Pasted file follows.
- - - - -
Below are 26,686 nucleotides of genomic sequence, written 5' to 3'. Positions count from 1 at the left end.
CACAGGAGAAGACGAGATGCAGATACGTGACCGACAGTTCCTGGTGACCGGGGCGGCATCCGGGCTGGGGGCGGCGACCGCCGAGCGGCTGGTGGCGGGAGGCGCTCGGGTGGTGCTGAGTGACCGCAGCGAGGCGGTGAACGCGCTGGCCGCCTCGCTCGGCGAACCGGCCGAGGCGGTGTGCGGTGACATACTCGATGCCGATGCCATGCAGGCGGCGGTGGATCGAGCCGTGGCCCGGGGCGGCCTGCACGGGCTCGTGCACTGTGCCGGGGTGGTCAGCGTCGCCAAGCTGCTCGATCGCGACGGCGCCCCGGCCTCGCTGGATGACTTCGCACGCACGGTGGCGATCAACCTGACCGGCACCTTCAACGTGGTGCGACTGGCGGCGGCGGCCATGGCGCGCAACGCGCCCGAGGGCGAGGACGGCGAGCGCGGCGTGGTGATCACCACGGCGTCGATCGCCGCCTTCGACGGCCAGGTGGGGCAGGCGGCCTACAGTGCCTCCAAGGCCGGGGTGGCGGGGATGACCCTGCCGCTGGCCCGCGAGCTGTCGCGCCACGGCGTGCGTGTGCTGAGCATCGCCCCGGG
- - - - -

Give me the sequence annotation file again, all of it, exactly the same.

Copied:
Below are 26,686 nucleotides of genomic sequence, written 5' to 3'. Positions count from 1 at the left end.
CACAGGAGAAGACGAGATGCAGATACGTGACCGACAGTTCCTGGTGACCGGGGCGGCATCCGGGCTGGGGGCGGCGACCGCCGAGCGGCTGGTGGCGGGAGGCGCTCGGGTGGTGCTGAGTGACCGCAGCGAGGCGGTGAACGCGCTGGCCGCCTCGCTCGGCGAACCGGCCGAGGCGGTGTGCGGTGACATACTCGATGCCGATGCCATGCAGGCGGCGGTGGATCGAGCCGTGGCCCGGGGCGGCCTGCACGGGCTCGTGCACTGTGCCGGGGTGGTCAGCGTCGCCAAGCTGCTCGATCGCGACGGCGCCCCGGCCTCGCTGGATGACTTCGCACGCACGGTGGCGATCAACCTGACCGGCACCTTCAACGTGGTGCGACTGGCGGCGGCGGCCATGGCGCGCAACGCGCCCGAGGGCGAGGACGGCGAGCGCGGCGTGGTGATCACCACGGCGTCGATCGCCGCCTTCGACGGCCAGGTGGGGCAGGCGGCCTACAGTGCCTCCAAGGCCGGGGTGGCGGGGATGACCCTGCCGCTGGCCCGCGAGCTGTCGCGCCACGGCGTGCGTGTGCTGAGCATCGCCCCGGG